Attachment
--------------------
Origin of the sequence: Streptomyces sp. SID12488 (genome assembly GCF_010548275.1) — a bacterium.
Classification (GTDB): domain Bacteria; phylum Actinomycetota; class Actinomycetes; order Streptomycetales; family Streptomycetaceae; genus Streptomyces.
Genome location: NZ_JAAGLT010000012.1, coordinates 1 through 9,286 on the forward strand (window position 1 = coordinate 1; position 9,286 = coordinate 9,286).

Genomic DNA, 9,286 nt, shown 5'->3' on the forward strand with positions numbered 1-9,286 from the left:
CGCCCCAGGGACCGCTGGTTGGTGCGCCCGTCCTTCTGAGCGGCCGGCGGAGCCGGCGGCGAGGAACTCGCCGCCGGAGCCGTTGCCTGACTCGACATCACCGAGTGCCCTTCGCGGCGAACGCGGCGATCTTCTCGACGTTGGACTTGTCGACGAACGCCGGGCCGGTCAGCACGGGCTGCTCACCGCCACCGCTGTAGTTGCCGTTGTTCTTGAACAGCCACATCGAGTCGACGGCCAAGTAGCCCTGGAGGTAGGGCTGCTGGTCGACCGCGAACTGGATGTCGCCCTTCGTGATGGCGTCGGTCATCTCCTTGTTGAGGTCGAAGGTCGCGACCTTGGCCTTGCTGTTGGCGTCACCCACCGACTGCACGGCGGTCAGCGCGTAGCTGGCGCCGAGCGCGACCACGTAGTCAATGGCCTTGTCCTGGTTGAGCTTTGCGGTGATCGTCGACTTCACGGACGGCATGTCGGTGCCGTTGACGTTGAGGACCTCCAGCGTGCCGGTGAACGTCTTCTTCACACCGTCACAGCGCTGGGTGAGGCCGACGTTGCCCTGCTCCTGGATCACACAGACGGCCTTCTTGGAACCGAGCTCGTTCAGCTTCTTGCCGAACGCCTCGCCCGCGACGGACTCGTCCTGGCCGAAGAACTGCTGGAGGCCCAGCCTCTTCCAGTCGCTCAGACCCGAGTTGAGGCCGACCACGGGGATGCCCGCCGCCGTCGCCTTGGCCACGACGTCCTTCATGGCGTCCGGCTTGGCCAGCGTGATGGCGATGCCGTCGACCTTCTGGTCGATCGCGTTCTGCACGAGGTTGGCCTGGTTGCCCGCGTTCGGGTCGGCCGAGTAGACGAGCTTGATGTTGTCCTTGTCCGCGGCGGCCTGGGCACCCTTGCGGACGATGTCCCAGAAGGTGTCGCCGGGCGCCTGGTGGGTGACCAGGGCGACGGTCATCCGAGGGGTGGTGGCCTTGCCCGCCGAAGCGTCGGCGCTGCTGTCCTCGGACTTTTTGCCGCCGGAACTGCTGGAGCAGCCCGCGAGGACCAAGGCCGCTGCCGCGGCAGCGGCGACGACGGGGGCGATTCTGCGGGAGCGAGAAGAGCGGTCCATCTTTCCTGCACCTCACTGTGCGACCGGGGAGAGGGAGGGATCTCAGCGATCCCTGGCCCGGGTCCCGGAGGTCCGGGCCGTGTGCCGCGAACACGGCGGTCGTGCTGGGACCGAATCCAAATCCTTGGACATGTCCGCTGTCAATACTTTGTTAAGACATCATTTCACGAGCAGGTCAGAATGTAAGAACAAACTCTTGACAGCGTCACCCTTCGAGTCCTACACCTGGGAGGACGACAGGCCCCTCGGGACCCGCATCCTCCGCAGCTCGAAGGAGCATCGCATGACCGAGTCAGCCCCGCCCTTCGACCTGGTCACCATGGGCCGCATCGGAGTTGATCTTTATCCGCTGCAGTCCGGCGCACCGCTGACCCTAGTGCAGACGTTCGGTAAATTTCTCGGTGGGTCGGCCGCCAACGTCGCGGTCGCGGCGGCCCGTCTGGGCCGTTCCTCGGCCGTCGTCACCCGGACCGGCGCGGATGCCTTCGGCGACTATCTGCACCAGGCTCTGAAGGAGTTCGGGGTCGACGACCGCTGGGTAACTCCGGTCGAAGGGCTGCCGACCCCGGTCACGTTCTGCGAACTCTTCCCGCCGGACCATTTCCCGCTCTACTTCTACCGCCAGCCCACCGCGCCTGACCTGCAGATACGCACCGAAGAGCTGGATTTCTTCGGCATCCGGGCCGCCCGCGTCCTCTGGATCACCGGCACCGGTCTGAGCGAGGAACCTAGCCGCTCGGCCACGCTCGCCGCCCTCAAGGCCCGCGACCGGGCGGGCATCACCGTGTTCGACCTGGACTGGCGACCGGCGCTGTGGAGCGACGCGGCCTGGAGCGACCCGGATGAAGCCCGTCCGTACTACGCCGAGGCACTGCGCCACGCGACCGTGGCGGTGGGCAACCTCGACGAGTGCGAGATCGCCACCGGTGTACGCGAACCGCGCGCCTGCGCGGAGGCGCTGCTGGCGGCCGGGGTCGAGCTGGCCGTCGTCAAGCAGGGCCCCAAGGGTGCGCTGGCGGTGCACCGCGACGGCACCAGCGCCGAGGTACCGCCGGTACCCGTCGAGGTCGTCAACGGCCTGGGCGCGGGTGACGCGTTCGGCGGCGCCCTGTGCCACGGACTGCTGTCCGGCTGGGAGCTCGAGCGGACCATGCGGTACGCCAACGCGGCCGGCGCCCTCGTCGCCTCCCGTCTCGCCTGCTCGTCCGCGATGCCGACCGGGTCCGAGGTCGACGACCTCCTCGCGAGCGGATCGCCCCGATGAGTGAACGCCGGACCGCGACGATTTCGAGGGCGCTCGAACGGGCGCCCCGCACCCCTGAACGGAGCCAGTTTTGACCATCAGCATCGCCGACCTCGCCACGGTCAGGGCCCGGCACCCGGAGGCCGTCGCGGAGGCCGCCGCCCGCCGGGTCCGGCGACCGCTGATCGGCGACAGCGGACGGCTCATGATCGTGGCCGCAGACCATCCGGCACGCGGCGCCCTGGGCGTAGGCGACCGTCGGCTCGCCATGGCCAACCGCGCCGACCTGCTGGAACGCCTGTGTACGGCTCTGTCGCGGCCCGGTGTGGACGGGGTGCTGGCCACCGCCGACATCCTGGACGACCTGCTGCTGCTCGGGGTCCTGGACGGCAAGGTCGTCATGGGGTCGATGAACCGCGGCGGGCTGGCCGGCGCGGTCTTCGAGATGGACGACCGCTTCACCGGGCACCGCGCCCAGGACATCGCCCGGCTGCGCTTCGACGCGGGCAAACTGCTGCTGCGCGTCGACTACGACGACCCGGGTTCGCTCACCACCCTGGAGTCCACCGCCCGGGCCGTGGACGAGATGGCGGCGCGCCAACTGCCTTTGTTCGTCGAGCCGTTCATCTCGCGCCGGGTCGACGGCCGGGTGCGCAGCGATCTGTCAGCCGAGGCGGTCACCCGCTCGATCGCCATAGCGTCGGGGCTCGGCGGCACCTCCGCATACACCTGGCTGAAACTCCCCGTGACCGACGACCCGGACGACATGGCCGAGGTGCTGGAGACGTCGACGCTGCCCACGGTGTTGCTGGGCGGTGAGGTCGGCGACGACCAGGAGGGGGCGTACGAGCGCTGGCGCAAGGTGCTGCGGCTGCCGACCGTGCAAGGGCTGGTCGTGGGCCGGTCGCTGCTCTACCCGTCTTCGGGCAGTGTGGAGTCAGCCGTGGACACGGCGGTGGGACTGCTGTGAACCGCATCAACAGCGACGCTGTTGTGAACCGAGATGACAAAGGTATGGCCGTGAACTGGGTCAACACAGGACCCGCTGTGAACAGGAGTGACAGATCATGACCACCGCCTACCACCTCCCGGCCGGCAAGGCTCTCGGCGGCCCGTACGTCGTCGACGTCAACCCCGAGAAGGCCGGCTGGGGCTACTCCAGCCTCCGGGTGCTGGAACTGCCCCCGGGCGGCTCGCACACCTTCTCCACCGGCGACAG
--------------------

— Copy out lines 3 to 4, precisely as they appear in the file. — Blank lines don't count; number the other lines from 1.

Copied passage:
Genome location: NZ_JAAGLT010000012.1, coordinates 1 through 9,286 on the forward strand (window position 1 = coordinate 1; position 9,286 = coordinate 9,286).

Genomic DNA, 9,286 nt, shown 5'->3' on the forward strand with positions numbered 1-9,286 from the left: